I think it is very difficult for the average couple to do this on their own. I suspect anchors would be more readily able to make sacrifices needed to assuage abandonment fears. Although making choices that could end a relationship has never been nor will ever be easy, a PACT therapist can help partners see their way through what looks like a foregone conclusion. When I hold a couple in a deal-breaker tension, I bite my nails along with the couple as we face the potential end of their relationship. My only solace is my faith in the human capacity to create solutions where none seem possible.

It is only under conditions in which partners must choose between this or that and accept their losses that win-win accords can be forged. The PACT therapist must be the villain in this scenario. Forcing partners who have been avoiding their deal-breaker issue to resolve it once and for all is a radical move. However, I believe it is the PACT therapist’s duty to guide couples toward a real future and not conspire in the very human tendency to bend reality in the face of loss.

Copyright © 2003-2014 Stan Tatkin, Psy.D. – all rights reserved

The Ten Commandments for a Secure-Functioning Relationship

by Stan Tatkin, PsyD, MFT,
stantatkin.com

  1. Thou shalt protect the safety and security of thy relationship at all costs.
  2. Thou shalt base thy relationship on true mutuality, remembering that all decisions and actions must be good for thee AND for thine partner.
  3. Thou shalt not threaten the existence of the relationship, for so doing would benefit no one.
  4. Thou shalt appoint thy partner as go-to person for all matters, making certain thy partner is first to know—not second, third, or fourth—in all matters of importance.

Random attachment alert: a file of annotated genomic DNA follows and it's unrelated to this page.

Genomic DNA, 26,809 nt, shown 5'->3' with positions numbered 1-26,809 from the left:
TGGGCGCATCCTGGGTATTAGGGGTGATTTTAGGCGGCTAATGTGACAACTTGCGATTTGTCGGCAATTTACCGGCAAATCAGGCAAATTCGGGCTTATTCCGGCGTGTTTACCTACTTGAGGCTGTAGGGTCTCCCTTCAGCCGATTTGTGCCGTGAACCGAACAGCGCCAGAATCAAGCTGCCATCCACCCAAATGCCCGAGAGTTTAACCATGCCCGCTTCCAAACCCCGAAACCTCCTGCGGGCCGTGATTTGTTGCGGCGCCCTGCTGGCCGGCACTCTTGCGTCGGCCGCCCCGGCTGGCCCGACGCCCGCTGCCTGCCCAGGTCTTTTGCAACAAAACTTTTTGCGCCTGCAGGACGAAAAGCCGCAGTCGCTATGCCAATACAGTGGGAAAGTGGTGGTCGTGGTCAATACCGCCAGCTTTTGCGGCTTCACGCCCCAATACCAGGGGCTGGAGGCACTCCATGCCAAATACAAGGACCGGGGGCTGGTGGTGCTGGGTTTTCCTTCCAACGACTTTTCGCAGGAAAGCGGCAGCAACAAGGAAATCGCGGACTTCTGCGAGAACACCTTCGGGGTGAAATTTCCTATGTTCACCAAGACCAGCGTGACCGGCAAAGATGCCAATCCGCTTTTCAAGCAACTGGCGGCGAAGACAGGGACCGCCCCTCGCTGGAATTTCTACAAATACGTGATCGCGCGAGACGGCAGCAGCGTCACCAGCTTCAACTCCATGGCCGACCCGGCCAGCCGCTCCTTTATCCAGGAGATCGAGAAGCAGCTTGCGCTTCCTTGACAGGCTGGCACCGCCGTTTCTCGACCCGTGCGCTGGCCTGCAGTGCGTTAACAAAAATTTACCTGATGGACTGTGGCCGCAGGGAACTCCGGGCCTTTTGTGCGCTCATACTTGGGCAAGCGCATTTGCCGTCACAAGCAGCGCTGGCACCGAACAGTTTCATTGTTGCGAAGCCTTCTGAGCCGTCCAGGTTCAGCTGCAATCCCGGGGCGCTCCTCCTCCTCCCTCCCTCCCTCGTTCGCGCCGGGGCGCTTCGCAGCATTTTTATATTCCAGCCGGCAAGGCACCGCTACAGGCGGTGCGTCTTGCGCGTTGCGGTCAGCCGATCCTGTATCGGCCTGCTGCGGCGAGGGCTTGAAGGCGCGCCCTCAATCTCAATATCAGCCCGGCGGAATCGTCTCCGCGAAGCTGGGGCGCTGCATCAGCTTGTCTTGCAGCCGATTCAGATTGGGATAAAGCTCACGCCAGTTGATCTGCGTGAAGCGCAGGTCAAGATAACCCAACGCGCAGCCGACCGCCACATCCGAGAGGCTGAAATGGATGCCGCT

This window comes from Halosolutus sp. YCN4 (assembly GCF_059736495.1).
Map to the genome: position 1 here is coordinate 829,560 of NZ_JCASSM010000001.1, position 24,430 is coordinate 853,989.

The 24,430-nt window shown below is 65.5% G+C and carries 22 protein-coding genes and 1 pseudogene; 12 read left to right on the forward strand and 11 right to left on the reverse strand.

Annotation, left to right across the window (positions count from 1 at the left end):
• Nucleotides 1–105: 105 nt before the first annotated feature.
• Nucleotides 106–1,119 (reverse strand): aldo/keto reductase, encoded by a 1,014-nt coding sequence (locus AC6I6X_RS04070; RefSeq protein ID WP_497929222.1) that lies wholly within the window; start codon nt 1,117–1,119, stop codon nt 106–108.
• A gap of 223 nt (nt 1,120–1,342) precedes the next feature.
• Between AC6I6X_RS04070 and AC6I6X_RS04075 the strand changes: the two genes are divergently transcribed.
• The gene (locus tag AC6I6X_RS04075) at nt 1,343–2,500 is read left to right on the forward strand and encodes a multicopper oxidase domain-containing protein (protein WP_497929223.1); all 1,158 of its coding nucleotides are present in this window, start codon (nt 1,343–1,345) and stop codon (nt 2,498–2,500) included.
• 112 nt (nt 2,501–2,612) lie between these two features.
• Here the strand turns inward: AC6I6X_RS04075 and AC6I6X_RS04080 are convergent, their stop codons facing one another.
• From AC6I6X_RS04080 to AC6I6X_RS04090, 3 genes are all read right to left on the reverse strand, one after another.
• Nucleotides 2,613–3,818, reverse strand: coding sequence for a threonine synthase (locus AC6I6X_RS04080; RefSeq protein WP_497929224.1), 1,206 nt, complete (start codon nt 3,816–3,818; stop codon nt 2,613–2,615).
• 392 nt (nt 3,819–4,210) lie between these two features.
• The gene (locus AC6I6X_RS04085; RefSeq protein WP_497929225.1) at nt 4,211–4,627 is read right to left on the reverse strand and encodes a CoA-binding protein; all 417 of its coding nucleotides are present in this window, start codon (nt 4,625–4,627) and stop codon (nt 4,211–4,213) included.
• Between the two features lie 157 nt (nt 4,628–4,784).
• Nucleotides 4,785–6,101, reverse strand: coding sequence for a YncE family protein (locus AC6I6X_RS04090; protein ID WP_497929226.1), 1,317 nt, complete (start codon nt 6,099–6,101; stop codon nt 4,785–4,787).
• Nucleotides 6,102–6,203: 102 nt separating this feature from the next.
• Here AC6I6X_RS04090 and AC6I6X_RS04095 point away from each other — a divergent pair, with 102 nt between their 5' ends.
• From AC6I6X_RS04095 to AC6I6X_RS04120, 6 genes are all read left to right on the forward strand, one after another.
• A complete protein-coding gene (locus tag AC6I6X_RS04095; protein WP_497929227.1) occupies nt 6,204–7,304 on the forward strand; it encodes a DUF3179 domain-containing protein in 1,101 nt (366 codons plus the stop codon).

5. Thou shalt provide a tether to thy partner all the days and nights of thy life, and never fail to greet thy partner with good cheer.
  6. Thou shalt protect thy partner in public and in private from harmful elements, including thyself.
  7. Thou shall put thy partner to bed each night and awaken with thy partner each morning.
  8. Thou shalt correct all errors, including injustices and injuries, at once or as soon as possible, and not make dispute of who was the original perpetrator.
  9. Thou shalt gaze lovingly upon thy partner daily and make frequent and meaningful gestures of appreciation, admiration, and gratitude.
  10. Thou shalt learn thy partner well and master the ways of seduction, influence, and persuasion, without the use of fear or threat.

Tatkin, S. (2011). Ten Commandments for a Secure-Functioning Relationship. In J. K. Zeig & T. Kulbatski (Eds.), For Couples: Ten Commandments for Every Aspect of Your Relationship Journey. Phoenix: Zeig, Tucker & Theisen, Inc. Publishers.

© 2003-2013 Stan Tatkin, Psy.D. — all rights reserved

Partnering Up: Falling From Space (or Grace)

by Stan Tatkin, PsyD, MFT,
stantatkin.com

Stages of Courtship

click for larger view

I realize this is a rather lax stage theory of courtship, so forgive me in advance for using a rocket analogy to describe how relationships get off the ground. But understand, I’ve had rockets on my mind for several years while thinking about success and failure in courtship.

Helen Fisher, a brilliant biological anthropologist, expert in the neurobiology of courtship and romantic love, and all-around lovely person, has written extensively on courtship. Please read her articles and books for more on this subject. Others have written on this topic. Harville Hendrix (another wonderful person) comes to mind for his early writings on Imago and stages of coupling. And of course John Gottman, another friend and great guy, has talked about the deleterious effects of testosterone on new lovers’ judgment. So, without further delay, I give you my rocket analogy of courtship.